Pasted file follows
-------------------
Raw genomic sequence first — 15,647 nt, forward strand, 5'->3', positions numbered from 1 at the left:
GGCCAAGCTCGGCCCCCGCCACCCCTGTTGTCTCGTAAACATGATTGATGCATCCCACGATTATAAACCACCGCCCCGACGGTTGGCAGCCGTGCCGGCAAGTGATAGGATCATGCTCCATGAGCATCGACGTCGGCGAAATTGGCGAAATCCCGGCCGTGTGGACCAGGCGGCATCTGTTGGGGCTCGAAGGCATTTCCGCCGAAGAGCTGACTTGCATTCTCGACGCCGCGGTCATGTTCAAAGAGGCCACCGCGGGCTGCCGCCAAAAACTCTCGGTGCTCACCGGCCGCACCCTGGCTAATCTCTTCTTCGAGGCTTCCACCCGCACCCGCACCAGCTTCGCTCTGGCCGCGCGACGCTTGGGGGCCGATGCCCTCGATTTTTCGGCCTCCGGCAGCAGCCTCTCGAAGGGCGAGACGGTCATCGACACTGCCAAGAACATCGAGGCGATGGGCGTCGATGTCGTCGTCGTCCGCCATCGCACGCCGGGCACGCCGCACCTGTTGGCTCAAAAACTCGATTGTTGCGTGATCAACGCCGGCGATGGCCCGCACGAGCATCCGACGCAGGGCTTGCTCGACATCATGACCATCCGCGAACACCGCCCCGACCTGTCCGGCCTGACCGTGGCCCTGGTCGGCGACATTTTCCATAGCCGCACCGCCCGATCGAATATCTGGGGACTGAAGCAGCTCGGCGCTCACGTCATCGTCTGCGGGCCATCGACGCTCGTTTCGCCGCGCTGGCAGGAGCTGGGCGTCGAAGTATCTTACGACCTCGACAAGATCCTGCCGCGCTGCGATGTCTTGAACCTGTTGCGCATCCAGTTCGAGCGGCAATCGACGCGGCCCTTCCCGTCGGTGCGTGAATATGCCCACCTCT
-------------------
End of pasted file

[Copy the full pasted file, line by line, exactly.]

Raw genomic sequence first — 15,647 nt, forward strand, 5'->3', positions numbered from 1 at the left:
GGCCAAGCTCGGCCCCCGCCACCCCTGTTGTCTCGTAAACATGATTGATGCATCCCACGATTATAAACCACCGCCCCGACGGTTGGCAGCCGTGCCGGCAAGTGATAGGATCATGCTCCATGAGCATCGACGTCGGCGAAATTGGCGAAATCCCGGCCGTGTGGACCAGGCGGCATCTGTTGGGGCTCGAAGGCATTTCCGCCGAAGAGCTGACTTGCATTCTCGACGCCGCGGTCATGTTCAAAGAGGCCACCGCGGGCTGCCGCCAAAAACTCTCGGTGCTCACCGGCCGCACCCTGGCTAATCTCTTCTTCGAGGCTTCCACCCGCACCCGCACCAGCTTCGCTCTGGCCGCGCGACGCTTGGGGGCCGATGCCCTCGATTTTTCGGCCTCCGGCAGCAGCCTCTCGAAGGGCGAGACGGTCATCGACACTGCCAAGAACATCGAGGCGATGGGCGTCGATGTCGTCGTCGTCCGCCATCGCACGCCGGGCACGCCGCACCTGTTGGCTCAAAAACTCGATTGTTGCGTGATCAACGCCGGCGATGGCCCGCACGAGCATCCGACGCAGGGCTTGCTCGACATCATGACCATCCGCGAACACCGCCCCGACCTGTCCGGCCTGACCGTGGCCCTGGTCGGCGACATTTTCCATAGCCGCACCGCCCGATCGAATATCTGGGGACTGAAGCAGCTCGGCGCTCACGTCATCGTCTGCGGGCCATCGACGCTCGTTTCGCCGCGCTGGCAGGAGCTGGGCGTCGAAGTATCTTACGACCTCGACAAGATCCTGCCGCGCTGCGATGTCTTGAACCTGTTGCGCATCCAGTTCGAGCGGCAATCGACGCGGCCCTTCCCGTCGGTGCGTGAATATGCCCACCTCT